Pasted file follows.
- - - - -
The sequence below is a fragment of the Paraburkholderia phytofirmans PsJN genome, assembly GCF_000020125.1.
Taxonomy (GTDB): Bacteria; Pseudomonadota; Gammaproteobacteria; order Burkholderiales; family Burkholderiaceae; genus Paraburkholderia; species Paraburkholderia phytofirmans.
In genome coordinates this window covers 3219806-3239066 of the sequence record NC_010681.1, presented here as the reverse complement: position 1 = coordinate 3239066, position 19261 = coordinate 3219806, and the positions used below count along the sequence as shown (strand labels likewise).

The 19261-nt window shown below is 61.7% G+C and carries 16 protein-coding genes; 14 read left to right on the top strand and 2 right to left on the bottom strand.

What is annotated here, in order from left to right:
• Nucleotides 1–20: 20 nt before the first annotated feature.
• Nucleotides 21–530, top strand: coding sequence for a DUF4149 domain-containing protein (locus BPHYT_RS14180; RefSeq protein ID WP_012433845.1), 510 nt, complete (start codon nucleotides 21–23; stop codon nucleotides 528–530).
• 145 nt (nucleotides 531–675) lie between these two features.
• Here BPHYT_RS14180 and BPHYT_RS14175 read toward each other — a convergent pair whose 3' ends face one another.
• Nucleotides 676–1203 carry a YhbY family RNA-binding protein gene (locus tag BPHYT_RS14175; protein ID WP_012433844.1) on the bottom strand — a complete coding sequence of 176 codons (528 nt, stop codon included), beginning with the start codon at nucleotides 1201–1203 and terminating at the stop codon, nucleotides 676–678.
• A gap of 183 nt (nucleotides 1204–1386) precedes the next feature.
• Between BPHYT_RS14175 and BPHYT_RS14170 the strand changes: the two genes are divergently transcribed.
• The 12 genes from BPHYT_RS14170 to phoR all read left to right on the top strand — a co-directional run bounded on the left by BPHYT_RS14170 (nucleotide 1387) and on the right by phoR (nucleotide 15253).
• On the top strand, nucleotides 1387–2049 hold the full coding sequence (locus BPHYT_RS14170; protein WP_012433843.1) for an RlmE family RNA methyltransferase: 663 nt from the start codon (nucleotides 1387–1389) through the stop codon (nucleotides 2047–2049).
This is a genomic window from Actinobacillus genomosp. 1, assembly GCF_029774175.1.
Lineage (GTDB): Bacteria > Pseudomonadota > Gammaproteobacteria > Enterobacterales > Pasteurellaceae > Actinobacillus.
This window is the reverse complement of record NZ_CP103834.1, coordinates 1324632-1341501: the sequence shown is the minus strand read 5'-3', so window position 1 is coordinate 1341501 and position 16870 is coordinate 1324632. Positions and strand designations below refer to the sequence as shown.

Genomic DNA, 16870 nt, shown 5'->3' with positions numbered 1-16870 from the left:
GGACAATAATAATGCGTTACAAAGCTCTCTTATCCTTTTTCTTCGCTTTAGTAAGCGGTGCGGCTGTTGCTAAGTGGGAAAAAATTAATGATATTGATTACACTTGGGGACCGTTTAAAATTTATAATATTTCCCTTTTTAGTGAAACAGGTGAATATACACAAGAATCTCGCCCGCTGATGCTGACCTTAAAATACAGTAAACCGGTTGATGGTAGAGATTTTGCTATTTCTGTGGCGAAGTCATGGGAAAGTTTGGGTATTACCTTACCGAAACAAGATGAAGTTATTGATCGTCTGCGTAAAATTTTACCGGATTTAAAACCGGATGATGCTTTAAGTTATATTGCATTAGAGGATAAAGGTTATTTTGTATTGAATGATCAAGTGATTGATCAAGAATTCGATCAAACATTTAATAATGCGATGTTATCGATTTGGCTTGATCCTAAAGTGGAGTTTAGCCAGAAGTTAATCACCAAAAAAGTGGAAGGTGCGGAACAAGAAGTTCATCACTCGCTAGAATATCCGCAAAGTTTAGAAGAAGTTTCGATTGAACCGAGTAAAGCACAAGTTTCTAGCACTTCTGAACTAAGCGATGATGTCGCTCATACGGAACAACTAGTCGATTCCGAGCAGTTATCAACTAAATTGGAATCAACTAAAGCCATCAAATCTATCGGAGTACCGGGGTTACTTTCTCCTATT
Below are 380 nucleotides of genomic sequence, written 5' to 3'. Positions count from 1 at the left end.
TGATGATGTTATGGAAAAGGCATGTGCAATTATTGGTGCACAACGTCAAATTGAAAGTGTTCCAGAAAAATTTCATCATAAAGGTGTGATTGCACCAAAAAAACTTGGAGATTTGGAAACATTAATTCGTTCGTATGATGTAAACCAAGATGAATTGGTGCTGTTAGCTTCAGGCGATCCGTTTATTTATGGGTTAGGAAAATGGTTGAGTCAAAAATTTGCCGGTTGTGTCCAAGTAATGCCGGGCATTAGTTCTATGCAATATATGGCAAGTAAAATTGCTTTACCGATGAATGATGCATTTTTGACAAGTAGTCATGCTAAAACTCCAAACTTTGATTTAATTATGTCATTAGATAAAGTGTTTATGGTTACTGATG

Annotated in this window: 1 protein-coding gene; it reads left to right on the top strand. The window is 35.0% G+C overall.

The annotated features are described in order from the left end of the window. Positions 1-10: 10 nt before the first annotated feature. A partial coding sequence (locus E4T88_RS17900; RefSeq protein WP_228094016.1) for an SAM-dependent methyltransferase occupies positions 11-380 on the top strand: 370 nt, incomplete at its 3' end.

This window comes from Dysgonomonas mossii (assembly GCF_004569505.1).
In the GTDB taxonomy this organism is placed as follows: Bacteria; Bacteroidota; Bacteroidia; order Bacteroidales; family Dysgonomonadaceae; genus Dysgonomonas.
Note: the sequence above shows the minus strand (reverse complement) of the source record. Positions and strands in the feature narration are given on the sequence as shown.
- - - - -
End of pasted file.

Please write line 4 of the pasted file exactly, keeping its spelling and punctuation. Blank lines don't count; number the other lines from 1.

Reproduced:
The 19261-nt window shown below is 61.7% G+C and carries 16 protein-coding genes; 14 read left to right on the top strand and 2 right to left on the bottom strand.